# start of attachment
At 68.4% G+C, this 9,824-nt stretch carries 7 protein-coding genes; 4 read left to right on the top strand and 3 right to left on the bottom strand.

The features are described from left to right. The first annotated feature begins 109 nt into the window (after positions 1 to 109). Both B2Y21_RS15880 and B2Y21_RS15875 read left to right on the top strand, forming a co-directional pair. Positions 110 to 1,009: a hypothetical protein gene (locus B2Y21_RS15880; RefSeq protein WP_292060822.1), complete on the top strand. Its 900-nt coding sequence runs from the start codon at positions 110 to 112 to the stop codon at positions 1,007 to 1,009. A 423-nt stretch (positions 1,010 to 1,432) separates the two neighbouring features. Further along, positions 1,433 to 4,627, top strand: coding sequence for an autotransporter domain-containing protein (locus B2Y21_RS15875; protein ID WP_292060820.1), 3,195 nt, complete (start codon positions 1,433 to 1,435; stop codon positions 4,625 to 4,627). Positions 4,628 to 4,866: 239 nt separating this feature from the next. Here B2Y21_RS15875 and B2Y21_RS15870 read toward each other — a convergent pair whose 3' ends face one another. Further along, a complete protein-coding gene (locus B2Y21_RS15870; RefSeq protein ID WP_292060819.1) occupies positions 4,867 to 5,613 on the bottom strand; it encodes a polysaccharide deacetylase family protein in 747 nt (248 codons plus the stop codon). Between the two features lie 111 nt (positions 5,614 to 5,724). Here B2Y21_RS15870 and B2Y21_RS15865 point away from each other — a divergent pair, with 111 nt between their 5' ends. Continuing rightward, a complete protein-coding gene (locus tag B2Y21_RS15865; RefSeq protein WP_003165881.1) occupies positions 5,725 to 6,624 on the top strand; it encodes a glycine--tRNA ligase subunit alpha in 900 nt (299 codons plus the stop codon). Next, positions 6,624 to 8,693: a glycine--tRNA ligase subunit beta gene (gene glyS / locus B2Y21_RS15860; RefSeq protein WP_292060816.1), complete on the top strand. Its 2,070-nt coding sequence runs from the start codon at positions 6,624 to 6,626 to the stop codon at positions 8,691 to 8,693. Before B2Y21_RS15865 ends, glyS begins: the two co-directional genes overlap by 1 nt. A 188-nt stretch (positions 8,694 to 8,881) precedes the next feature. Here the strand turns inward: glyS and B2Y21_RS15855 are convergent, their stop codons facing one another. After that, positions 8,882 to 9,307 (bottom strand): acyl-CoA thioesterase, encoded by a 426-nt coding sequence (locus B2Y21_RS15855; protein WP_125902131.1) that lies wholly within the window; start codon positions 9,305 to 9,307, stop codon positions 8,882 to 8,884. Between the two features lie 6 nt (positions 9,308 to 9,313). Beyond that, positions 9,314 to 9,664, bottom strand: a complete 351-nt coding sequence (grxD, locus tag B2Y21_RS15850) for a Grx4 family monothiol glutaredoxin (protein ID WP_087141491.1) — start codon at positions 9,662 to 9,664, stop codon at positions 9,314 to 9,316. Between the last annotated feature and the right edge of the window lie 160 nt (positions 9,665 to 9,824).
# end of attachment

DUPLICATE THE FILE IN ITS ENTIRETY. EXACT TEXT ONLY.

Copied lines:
At 68.4% G+C, this 9,824-nt stretch carries 7 protein-coding genes; 4 read left to right on the top strand and 3 right to left on the bottom strand.

The features are described from left to right. The first annotated feature begins 109 nt into the window (after positions 1 to 109). Both B2Y21_RS15880 and B2Y21_RS15875 read left to right on the top strand, forming a co-directional pair. Positions 110 to 1,009: a hypothetical protein gene (locus B2Y21_RS15880; RefSeq protein WP_292060822.1), complete on the top strand. Its 900-nt coding sequence runs from the start codon at positions 110 to 112 to the stop codon at positions 1,007 to 1,009. A 423-nt stretch (positions 1,010 to 1,432) separates the two neighbouring features. Further along, positions 1,433 to 4,627, top strand: coding sequence for an autotransporter domain-containing protein (locus B2Y21_RS15875; protein ID WP_292060820.1), 3,195 nt, complete (start codon positions 1,433 to 1,435; stop codon positions 4,625 to 4,627). Positions 4,628 to 4,866: 239 nt separating this feature from the next. Here B2Y21_RS15875 and B2Y21_RS15870 read toward each other — a convergent pair whose 3' ends face one another. Further along, a complete protein-coding gene (locus B2Y21_RS15870; RefSeq protein ID WP_292060819.1) occupies positions 4,867 to 5,613 on the bottom strand; it encodes a polysaccharide deacetylase family protein in 747 nt (248 codons plus the stop codon). Between the two features lie 111 nt (positions 5,614 to 5,724). Here B2Y21_RS15870 and B2Y21_RS15865 point away from each other — a divergent pair, with 111 nt between their 5' ends. Continuing rightward, a complete protein-coding gene (locus tag B2Y21_RS15865; RefSeq protein WP_003165881.1) occupies positions 5,725 to 6,624 on the top strand; it encodes a glycine--tRNA ligase subunit alpha in 900 nt (299 codons plus the stop codon). Next, positions 6,624 to 8,693: a glycine--tRNA ligase subunit beta gene (gene glyS / locus B2Y21_RS15860; RefSeq protein WP_292060816.1), complete on the top strand. Its 2,070-nt coding sequence runs from the start codon at positions 6,624 to 6,626 to the stop codon at positions 8,691 to 8,693. Before B2Y21_RS15865 ends, glyS begins: the two co-directional genes overlap by 1 nt. A 188-nt stretch (positions 8,694 to 8,881) precedes the next feature. Here the strand turns inward: glyS and B2Y21_RS15855 are convergent, their stop codons facing one another. After that, positions 8,882 to 9,307 (bottom strand): acyl-CoA thioesterase, encoded by a 426-nt coding sequence (locus B2Y21_RS15855; protein WP_125902131.1) that lies wholly within the window; start codon positions 9,305 to 9,307, stop codon positions 8,882 to 8,884. Between the two features lie 6 nt (positions 9,308 to 9,313). Beyond that, positions 9,314 to 9,664, bottom strand: a complete 351-nt coding sequence (grxD, locus tag B2Y21_RS15850) for a Grx4 family monothiol glutaredoxin (protein ID WP_087141491.1) — start codon at positions 9,662 to 9,664, stop codon at positions 9,314 to 9,316. Between the last annotated feature and the right edge of the window lie 160 nt (positions 9,665 to 9,824).